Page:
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Tibetan name
Tibetan script :
བསམ་ ཡས་
Wylie transliteration :
bsam yas gling
Official transcription of the PRCh :
THDL transcription :
Other spellings:
Samye, Samyä, Samyay
Chinese name
Traditional :
Simplified :
Pinyin :
Sāngyē Sì

Samye is a temple and monastery built as a mandala in Dranang Dzong County , Lhokha administrative district on the north bank of the Yarlung River ( Brahmaputra ), about 60 km southeast of Lhasa in the Tibet Autonomous Region of the People's Republic of China .


Samye, the oldest monastery in Tibet
Samye Monastery 1939
Central Temple 1938
Central temple in Samye today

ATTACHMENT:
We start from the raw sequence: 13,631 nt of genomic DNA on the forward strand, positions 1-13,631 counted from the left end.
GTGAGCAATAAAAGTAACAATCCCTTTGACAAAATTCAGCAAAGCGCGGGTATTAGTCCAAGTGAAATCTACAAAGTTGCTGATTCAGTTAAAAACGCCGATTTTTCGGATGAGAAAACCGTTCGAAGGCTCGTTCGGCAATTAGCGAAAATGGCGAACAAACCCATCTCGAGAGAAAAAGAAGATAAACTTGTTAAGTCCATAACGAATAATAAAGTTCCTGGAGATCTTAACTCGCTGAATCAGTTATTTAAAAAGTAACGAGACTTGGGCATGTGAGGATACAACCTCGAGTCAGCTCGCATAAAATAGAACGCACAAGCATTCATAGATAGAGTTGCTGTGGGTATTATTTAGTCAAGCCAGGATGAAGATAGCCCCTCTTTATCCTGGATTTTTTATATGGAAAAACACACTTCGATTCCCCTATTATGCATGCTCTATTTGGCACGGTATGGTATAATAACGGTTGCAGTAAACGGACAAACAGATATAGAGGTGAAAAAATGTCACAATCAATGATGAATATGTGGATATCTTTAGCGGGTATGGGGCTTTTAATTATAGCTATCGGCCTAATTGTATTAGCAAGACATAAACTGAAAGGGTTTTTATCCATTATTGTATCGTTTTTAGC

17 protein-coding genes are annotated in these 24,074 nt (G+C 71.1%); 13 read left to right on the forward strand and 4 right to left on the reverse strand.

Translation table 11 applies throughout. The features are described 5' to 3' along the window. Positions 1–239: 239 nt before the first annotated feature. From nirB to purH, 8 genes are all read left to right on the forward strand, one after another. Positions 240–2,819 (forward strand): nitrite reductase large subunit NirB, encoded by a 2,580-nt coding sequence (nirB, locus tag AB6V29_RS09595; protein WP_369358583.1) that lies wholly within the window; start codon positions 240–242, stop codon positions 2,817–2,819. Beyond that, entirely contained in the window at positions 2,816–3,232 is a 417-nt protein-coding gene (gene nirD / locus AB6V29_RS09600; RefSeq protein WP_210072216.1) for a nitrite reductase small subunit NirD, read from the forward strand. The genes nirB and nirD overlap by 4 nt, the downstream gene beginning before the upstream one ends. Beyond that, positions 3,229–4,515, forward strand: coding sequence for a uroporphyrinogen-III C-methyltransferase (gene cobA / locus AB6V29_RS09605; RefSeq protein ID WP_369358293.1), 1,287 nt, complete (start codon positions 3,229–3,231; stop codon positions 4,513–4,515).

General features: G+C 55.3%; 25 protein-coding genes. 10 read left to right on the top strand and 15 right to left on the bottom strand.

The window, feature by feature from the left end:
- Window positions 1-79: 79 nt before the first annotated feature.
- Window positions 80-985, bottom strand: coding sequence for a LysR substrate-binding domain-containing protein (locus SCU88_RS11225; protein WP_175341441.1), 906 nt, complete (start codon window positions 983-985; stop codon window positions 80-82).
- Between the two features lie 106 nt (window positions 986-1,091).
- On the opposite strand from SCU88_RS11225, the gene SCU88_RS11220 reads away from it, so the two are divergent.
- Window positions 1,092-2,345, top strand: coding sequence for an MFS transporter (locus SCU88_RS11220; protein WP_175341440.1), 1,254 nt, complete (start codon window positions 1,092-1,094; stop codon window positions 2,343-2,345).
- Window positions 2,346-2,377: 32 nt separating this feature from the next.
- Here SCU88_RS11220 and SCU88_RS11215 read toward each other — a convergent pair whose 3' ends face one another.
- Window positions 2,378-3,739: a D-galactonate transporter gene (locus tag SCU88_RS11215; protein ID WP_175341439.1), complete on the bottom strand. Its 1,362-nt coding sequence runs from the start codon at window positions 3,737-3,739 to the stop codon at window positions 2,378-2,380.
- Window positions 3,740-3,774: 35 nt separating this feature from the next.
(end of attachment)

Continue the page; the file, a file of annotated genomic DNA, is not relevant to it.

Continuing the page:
Samye (“Going beyond all conception”) is the oldest Buddhist monastery in Tibet and was built around 775 under the rule of the Tibetan King Thrisong Detsen (ruled 755-797) at the foot of Mount Hepori . The great tantric master Padmasambhava and Shantarakshita, the abbot of the Indian monastic university of Nalanda , an eminent scholar of the Mahayana - Buddhism , initiated the construction of the plant. Padmasambhava performed the dedication of the temple, and according to tradition, various wonderful signs manifested themselves. The first Buddhist monks in Tibet, the so-called "Seven Chosen" (see below ) , were then ordained in Samye . Officially built to test the suitability of Tibetans for monastic life, it marks the beginning of the Buddhist monastic culture of Tibet at a time when the clashes between Buddhists and followers of Bon - at the same time a power struggle between royalty and nobility - had not yet been decided. Because of these tensions, the first Tibetan monastery was probably built so far away from Lhasa.